Osteoarthritis occurs when the cartilage that cushions the ends of bones in your joints deteriorates over time. The smooth surface of the cartilage becomes rough, causing irritation. Eventually, if the cartilage wears down completely, you may be left with bone rubbing on bone — causing the ends of your bones to become damaged and your joints to become painful.

It isn't clear what causes osteoarthritis in most cases. Researchers suspect that it's a combination of factors, including being overweight, the aging process, joint injury or stress, heredity, and muscle weakness.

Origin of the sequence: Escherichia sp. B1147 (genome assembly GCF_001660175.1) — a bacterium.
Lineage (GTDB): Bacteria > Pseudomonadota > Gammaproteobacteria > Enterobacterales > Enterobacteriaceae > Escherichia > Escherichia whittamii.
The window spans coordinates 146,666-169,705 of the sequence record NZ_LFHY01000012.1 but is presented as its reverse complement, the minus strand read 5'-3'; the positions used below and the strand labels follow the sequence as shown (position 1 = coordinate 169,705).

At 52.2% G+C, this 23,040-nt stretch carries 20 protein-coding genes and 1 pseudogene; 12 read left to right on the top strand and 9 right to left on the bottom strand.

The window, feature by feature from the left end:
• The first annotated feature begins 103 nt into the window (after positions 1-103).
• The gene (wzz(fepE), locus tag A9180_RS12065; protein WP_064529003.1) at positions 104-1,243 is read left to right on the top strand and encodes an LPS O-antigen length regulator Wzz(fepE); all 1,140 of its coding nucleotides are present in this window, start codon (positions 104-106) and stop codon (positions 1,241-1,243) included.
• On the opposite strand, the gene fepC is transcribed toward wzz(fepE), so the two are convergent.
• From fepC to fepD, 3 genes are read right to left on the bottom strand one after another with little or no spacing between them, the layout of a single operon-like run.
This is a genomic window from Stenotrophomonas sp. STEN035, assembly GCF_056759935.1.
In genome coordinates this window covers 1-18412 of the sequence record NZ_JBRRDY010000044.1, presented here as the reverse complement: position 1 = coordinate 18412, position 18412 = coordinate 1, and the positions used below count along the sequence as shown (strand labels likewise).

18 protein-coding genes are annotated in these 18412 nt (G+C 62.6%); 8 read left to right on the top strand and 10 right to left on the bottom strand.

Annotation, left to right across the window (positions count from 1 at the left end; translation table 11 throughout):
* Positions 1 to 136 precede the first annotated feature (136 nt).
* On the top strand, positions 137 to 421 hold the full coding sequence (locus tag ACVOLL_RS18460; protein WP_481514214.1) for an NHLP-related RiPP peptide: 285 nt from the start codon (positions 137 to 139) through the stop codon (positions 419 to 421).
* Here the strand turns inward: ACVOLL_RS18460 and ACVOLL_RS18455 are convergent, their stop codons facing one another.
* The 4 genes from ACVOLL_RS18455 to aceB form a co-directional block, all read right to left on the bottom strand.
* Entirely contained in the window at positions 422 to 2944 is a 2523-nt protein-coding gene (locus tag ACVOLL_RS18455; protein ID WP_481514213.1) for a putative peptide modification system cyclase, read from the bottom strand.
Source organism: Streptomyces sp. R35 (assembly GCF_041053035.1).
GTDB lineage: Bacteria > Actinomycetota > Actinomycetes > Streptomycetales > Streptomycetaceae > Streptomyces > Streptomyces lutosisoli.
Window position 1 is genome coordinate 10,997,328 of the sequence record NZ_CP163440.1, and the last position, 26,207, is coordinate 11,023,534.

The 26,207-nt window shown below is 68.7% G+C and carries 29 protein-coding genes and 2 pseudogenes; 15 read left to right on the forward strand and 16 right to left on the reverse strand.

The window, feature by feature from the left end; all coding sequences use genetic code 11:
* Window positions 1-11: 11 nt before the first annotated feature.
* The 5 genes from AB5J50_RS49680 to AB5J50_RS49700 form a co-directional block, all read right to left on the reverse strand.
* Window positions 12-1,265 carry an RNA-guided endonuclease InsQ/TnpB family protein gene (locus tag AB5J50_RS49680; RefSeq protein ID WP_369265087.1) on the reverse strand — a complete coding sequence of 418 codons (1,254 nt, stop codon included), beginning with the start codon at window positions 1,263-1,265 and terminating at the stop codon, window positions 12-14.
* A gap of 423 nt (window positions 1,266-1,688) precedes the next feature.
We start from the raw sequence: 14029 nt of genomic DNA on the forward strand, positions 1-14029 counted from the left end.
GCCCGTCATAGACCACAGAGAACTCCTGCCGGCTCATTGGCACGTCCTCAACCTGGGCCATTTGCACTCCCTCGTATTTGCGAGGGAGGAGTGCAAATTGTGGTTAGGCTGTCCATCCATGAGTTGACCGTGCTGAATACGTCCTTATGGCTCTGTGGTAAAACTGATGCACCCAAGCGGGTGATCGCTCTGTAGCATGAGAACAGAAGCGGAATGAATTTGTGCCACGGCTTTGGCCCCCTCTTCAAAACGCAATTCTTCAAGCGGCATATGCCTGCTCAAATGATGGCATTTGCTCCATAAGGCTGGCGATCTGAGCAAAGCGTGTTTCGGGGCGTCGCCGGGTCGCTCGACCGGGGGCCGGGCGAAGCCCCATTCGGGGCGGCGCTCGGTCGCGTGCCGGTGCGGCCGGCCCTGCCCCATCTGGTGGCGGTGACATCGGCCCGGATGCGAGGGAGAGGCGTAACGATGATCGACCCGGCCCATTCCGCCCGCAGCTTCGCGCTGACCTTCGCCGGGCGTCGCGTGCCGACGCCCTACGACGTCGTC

Osteoarthritis symptoms often develop slowly and worsen over time. Signs and symptoms of osteoarthritis include:

Pain in a joint during or after use, or after a period of inactivity

Tenderness in the joint when you apply light pressure

Stiffness in a joint, that may be most noticeable when you wake up in the morning or after a period of inactivity

Loss of flexibility may make it difficult to use the joint

Grating sensation when you use the joint

Bone spurs, which appear as hard lumps, may form around the affected joint

Swelling in some cases

Osteoarthritis symptoms most commonly affect the hands, hips, knees and spine.

Unless you've been injured or placed unusual stress on a joint, it's uncommon for osteoarthritis symptoms to affect your jaw, shoulder, elbows, wrists or ankles.

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